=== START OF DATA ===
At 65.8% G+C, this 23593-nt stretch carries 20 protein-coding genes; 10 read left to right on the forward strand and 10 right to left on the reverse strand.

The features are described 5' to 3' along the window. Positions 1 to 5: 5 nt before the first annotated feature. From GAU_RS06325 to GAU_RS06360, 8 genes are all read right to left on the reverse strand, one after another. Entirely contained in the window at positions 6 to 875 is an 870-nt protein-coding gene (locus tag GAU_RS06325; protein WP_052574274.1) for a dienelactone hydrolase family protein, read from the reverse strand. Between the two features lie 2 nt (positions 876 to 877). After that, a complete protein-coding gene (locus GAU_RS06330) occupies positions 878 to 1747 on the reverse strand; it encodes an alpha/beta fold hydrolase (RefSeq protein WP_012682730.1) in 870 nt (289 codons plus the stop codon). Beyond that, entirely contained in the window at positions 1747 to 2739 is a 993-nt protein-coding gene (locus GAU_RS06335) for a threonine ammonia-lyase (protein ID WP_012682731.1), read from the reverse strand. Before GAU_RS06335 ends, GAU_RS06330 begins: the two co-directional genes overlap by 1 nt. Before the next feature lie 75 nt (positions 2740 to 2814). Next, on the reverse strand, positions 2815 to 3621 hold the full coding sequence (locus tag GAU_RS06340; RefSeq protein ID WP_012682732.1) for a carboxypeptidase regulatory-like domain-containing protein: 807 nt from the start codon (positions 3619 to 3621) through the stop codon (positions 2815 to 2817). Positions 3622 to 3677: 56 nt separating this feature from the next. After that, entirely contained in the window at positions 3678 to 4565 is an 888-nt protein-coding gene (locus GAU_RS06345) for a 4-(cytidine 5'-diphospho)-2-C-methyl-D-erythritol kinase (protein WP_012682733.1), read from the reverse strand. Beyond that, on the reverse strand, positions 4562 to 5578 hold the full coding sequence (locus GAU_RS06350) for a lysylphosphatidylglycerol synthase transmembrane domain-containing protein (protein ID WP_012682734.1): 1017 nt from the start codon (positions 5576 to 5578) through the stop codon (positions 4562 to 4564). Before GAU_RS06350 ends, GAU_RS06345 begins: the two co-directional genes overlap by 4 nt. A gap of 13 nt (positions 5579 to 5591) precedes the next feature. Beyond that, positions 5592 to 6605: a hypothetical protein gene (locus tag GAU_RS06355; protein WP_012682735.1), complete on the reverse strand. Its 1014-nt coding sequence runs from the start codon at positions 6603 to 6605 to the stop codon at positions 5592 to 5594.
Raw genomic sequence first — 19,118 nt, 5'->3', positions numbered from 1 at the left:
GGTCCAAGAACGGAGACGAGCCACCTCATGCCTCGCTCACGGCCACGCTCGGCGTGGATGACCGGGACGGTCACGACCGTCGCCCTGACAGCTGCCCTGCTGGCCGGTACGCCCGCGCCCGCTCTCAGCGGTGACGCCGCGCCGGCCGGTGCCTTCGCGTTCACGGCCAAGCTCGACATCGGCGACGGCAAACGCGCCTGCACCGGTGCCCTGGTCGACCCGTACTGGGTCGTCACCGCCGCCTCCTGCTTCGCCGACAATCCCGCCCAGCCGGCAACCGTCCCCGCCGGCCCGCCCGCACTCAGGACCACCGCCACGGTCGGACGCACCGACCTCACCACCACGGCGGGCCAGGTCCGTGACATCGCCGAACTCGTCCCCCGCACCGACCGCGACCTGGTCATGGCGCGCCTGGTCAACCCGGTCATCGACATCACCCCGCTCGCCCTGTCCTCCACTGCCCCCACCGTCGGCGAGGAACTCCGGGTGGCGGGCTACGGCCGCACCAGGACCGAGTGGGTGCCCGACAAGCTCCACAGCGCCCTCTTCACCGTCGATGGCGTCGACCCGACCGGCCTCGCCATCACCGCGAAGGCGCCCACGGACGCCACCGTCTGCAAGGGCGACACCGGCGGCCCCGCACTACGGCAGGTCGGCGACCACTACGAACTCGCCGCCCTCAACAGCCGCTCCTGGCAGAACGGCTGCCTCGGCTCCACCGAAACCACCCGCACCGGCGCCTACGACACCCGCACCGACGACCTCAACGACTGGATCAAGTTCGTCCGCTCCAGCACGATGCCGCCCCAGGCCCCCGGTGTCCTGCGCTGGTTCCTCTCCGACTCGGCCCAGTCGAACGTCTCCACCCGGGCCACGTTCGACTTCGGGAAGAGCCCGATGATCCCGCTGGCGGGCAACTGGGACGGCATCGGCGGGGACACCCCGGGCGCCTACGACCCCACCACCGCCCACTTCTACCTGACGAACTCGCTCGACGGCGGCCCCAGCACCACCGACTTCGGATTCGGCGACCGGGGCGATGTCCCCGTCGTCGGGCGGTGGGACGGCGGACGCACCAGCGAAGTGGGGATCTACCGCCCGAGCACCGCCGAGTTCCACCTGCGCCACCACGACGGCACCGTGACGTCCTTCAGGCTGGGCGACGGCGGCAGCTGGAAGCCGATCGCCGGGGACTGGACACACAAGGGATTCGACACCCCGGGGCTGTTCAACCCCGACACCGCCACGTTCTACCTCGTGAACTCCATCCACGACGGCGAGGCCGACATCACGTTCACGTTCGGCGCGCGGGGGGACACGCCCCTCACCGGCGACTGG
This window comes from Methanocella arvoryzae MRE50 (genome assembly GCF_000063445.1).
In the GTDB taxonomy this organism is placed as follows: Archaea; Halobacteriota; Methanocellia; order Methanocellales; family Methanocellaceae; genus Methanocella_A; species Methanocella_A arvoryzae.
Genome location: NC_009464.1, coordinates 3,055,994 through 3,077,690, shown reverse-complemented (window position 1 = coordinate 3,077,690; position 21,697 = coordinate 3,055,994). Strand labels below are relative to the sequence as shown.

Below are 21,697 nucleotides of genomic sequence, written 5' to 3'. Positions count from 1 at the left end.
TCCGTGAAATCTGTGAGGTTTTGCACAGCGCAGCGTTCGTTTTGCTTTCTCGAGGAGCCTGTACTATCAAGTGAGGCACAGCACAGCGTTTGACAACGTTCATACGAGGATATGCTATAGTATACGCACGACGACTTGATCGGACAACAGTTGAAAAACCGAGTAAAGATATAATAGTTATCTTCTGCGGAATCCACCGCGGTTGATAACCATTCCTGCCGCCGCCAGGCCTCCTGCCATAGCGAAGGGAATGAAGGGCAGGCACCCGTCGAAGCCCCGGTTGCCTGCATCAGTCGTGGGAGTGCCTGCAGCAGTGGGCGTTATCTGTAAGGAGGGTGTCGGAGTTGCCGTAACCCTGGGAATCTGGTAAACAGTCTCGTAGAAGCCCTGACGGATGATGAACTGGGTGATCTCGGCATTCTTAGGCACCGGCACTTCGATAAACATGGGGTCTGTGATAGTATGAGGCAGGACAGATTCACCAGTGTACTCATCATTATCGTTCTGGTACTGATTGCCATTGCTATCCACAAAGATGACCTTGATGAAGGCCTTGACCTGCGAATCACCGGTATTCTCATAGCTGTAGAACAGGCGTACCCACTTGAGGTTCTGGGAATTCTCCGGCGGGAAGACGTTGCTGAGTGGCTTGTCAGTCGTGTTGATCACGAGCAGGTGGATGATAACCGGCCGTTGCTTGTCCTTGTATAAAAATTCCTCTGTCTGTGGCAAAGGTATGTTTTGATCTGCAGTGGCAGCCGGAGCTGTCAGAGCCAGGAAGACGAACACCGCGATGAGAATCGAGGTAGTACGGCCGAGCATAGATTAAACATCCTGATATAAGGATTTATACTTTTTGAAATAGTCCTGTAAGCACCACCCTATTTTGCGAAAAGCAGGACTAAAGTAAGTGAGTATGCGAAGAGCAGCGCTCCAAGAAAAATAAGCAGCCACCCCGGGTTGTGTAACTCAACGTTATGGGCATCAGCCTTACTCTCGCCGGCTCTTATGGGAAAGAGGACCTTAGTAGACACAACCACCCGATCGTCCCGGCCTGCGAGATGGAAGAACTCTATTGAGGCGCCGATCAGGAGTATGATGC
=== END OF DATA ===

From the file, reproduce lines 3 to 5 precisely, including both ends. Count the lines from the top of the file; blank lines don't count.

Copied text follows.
Raw genomic sequence first — 19,118 nt, 5'->3', positions numbered from 1 at the left:
GGTCCAAGAACGGAGACGAGCCACCTCATGCCTCGCTCACGGCCACGCTCGGCGTGGATGACCGGGACGGTCACGACCGTCGCCCTGACAGCTGCCCTGCTGGCCGGTACGCCCGCGCCCGCTCTCAGCGGTGACGCCGCGCCGGCCGGTGCCTTCGCGTTCACGGCCAAGCTCGACATCGGCGACGGCAAACGCGCCTGCACCGGTGCCCTGGTCGACCCGTACTGGGTCGTCACCGCCGCCTCCTGCTTCGCCGACAATCCCGCCCAGCCGGCAACCGTCCCCGCCGGCCCGCCCGCACTCAGGACCACCGCCACGGTCGGACGCACCGACCTCACCACCACGGCGGGCCAGGTCCGTGACATCGCCGAACTCGTCCCCCGCACCGACCGCGACCTGGTCATGGCGCGCCTGGTCAACCCGGTCATCGACATCACCCCGCTCGCCCTGTCCTCCACTGCCCCCACCGTCGGCGAGGAACTCCGGGTGGCGGGCTACGGCCGCACCAGGACCGAGTGGGTGCCCGACAAGCTCCACAGCGCCCTCTTCACCGTCGATGGCGTCGACCCGACCGGCCTCGCCATCACCGCGAAGGCGCCCACGGACGCCACCGTCTGCAAGGGCGACACCGGCGGCCCCGCACTACGGCAGGTCGGCGACCACTACGAACTCGCCGCCCTCAACAGCCGCTCCTGGCAGAACGGCTGCCTCGGCTCCACCGAAACCACCCGCACCGGCGCCTACGACACCCGCACCGACGACCTCAACGACTGGATCAAGTTCGTCCGCTCCAGCACGATGCCGCCCCAGGCCCCCGGTGTCCTGCGCTGGTTCCTCTCCGACTCGGCCCAGTCGAACGTCTCCACCCGGGCCACGTTCGACTTCGGGAAGAGCCCGATGATCCCGCTGGCGGGCAACTGGGACGGCATCGGCGGGGACACCCCGGGCGCCTACGACCCCACCACCGCCCACTTCTACCTGACGAACTCGCTCGACGGCGGCCCCAGCACCACCGACTTCGGATTCGGCGACCGGGGCGATGTCCCCGTCGTCGGGCGGTGGGACGGCGGACGCACCAGCGAAGTGGGGATCTACCGCCCGAGCACCGCCGAGTTCCACCTGCGCCACCACGACGGCACCGTGACGTCCTTCAGGCTGGGCGACGGCGGCAGCTGGAAGCCGATCGCCGGGGACTGGACACACAAGGGATTCGACACCCCGGGGCTGTTCAACCCCGACACCGCCACGTTCTACCTCGTGAACTCCATCCACGACGGCGAGGCCGACATCACGTTCACGTTCGGCGCGCGGGGGGACACGCCCCTCACCGGCGACTGG
This window comes from Methanocella arvoryzae MRE50 (genome assembly GCF_000063445.1).